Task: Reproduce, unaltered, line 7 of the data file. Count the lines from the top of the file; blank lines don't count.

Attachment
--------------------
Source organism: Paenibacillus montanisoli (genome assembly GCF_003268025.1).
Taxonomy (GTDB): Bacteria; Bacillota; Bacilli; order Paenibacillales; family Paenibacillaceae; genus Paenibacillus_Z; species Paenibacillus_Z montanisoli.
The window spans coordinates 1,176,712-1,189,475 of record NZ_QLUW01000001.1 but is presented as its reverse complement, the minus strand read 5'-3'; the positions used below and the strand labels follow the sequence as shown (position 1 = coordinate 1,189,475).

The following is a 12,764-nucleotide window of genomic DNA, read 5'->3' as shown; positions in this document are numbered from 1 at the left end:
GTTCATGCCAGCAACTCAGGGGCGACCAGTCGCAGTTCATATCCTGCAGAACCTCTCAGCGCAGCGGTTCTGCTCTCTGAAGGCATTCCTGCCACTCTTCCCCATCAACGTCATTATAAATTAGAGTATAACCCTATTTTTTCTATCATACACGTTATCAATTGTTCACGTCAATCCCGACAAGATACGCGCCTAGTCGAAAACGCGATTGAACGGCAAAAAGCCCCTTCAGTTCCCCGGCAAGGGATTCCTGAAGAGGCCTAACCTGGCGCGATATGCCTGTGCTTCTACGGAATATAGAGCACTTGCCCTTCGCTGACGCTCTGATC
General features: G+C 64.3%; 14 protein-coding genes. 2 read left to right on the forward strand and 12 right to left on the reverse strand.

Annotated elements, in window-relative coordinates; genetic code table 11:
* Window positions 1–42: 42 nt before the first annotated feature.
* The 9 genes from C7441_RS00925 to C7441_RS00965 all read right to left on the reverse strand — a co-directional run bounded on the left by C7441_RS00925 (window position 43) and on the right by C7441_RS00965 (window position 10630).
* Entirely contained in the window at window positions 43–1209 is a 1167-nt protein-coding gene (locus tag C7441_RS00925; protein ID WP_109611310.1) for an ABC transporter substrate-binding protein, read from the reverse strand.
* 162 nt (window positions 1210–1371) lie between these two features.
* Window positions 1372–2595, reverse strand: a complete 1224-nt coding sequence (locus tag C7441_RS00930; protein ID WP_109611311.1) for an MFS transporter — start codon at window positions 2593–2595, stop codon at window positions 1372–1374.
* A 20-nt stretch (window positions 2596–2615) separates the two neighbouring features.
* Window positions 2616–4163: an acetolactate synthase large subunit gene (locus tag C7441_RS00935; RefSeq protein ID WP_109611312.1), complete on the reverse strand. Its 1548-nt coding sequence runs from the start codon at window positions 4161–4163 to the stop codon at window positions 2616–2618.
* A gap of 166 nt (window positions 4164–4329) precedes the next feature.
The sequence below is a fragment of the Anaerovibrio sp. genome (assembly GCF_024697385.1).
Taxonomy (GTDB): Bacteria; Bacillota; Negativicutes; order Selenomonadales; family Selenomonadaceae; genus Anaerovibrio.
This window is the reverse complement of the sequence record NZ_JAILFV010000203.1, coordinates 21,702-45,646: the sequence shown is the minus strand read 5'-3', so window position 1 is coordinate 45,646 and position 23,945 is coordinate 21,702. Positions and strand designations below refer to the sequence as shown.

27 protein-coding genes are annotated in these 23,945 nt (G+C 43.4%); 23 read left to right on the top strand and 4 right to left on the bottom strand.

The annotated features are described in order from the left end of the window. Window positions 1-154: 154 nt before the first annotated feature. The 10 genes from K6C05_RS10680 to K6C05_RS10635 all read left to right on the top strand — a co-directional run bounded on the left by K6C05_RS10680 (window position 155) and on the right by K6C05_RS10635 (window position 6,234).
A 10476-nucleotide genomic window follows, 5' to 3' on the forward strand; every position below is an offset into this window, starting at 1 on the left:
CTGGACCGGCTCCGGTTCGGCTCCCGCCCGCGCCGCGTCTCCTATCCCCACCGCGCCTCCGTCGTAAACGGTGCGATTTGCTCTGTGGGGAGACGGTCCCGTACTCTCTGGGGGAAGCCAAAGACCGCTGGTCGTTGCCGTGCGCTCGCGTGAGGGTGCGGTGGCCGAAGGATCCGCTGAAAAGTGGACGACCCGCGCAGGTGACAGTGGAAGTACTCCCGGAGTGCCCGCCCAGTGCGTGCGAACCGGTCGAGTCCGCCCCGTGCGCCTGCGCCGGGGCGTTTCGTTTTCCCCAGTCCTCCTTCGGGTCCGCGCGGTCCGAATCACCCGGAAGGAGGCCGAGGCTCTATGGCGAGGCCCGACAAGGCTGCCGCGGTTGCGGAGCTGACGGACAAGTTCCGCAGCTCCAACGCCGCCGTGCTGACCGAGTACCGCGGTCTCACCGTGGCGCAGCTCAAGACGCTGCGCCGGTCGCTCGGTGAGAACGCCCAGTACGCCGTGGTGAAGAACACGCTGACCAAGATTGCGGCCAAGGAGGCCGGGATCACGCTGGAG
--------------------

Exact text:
Annotated elements, in window-relative coordinates; genetic code table 11: